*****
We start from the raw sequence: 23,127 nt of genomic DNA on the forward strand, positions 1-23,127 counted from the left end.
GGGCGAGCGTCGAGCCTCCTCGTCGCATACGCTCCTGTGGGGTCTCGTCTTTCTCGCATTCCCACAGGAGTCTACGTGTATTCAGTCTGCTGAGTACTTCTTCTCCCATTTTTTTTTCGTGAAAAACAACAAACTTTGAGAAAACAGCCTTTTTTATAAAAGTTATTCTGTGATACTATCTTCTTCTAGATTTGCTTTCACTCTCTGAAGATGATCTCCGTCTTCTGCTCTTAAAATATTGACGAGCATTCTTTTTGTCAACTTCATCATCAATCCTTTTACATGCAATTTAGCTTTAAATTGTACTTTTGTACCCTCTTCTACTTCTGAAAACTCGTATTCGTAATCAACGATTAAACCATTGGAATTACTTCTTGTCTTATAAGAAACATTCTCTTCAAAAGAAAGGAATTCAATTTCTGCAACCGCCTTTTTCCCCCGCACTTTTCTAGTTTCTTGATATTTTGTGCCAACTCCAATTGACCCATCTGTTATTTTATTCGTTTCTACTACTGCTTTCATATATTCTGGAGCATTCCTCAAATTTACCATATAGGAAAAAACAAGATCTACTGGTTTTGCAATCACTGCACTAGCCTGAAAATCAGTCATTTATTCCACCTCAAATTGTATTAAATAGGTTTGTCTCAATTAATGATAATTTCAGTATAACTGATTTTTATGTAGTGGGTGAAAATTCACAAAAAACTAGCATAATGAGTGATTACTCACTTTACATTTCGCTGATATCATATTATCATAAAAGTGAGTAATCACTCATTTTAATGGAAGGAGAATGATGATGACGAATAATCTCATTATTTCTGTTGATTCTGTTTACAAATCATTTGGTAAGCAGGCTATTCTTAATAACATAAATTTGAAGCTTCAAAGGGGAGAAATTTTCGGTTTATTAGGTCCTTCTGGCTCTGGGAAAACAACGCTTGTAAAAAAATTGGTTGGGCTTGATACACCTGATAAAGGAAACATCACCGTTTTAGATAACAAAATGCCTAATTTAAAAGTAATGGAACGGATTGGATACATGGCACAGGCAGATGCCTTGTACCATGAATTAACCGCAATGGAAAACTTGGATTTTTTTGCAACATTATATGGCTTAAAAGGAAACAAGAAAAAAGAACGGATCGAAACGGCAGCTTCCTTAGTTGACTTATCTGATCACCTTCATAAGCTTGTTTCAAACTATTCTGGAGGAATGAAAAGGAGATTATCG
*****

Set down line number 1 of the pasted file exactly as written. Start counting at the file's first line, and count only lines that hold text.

We start from the raw sequence: 23,127 nt of genomic DNA on the forward strand, positions 1-23,127 counted from the left end.